Scotland highlights weather contrasts during the first half of April

So far April’s weather is highlighting a month of contrasts, and perhaps nowhere is this contrast more apparent than in Scotland.

Between 1-15 April, parts of Scotland have seen both the most and least rainfall of any station in the UK, when compared with the long-term average (1981-2010).

The Edinburgh Botanic Gardens have so far received 63.4mm, which is equivalent to more than one and a half times the full month average for April (156%). Meanwhile, Loch Glascarnoch – in the north-west Highlands – has only received 12mm of rainfall, making it the driest location in the UK for the first half of April. This is equivalent to only 13% of the site’s monthly total rainfall. Elsewhere most of England and Wales have had a relatively wet start to April with some areas in the north east already at or above the average full month rainfall for April.

Much of the UK has had a dull start to April with hours of bright sunshine rather low for the time of year. The sunniest places have actually been in the far north and west of Scotland with Stornoway Airport observations showing that the site received 83 hours of sunshine in the first half of April, making it the sunniest place in the UK. In contrast, the weather station at Glasgow Bishopton has only received 20 hours: well below average and making it the dullest place in the UK so far this month.

Temperatures have generally been below average for April during the day, but night-time minima have been above average for most of southern England and Wales. Dr Mark McCarthy is the head of the Met Office’s National Climate Information Centre. He explains: “When you drill down in to the detail of the temperature records, you can see that cloudy and wet conditions have exerted a strong influence on the month’s climate records. Helping to supress daytime maximum temperatures, while the same cloud over night has an insulating effect, helping to keep night-time temperatures elevated.”

Provisional climate statistics for the first half of April.

Maximum Temperature Minimum Temperature Mean Temperature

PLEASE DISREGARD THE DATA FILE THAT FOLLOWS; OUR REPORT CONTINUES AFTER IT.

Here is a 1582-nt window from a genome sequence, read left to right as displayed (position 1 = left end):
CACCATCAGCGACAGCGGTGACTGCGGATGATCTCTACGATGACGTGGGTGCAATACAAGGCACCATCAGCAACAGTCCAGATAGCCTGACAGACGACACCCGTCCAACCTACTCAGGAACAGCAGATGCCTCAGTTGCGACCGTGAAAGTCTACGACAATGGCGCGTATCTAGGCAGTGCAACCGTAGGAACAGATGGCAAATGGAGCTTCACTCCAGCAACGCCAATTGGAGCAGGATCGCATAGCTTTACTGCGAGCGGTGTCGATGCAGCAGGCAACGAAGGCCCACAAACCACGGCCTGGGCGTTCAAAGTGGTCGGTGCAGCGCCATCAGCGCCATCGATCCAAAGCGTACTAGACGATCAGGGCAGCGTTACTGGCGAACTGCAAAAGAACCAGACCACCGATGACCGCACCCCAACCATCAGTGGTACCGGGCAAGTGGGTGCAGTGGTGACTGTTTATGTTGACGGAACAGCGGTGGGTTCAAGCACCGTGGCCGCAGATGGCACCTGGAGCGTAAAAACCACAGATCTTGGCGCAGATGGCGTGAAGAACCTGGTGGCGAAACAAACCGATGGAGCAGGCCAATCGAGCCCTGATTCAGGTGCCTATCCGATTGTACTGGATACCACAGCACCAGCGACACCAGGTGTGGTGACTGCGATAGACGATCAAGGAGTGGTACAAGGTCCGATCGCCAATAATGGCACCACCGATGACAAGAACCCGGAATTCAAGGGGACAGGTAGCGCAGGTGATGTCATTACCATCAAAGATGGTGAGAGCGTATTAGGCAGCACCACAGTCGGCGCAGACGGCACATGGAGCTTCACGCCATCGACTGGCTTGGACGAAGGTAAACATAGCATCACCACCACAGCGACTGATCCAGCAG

Act °C Anom Act °C Anom Act °C Anom
UK 10.2 -1.3 3.9 0.5 6.9 -0.5
England 11.3 -1.2 4.9 1 8 -0.2
Wales 10.9 -0.7 4.3 0.6 7.5 -0.1
Scotland 8.2 -1.5 2.1 -0.3 5 -1
N Ireland 9.6 -1.9 3.9 0.2 6.6 -1
Precipitation Sunshine
Act mm Anom % Act hours Anom %
UK 52 72 41.8 28
England 51.7 88 35.9 23
Wales 71 80 40.7 26
Scotland 48.2 53 53.4 40
N Ireland 47.7 64 33.1 23

 

This entry was posted in Met Office News. Bookmark the permalink.

2 Responses to Scotland highlights weather contrasts during the first half of April

  1. xmetman says:

    Because you base your mid-month anomaly maps you create for your mid-month reports on the average for the whole month, I find them rather confusing. Why can’t you use DAILY long-term averages to calculate your anomalies, then your anomaly maps for the 1st to the 15th (or for any other period come to that) would be correct?

    Here’s how I do it using just monthly averages which I download from the Met Office and some crafty curve fitting, admittedly it’s rather crude, but then again I don’t have access to daily values like you do:
    https://www.xmetman.com/wp/2018/04/10/european-temperatures-so-far-this-april/

Leave a Reply

Please log in using one of these methods to post your comment:

WordPress.com Logo

You are commenting using your WordPress.com account. Log Out /  Change )

Google+ photo

You are commenting using your Google+ account. Log Out /  Change )

Twitter picture

You are commenting using your Twitter account. Log Out /  Change )

Facebook photo

You are commenting using your Facebook account. Log Out /  Change )

w

Connecting to %s

This site uses Akismet to reduce spam. Learn how your comment data is processed.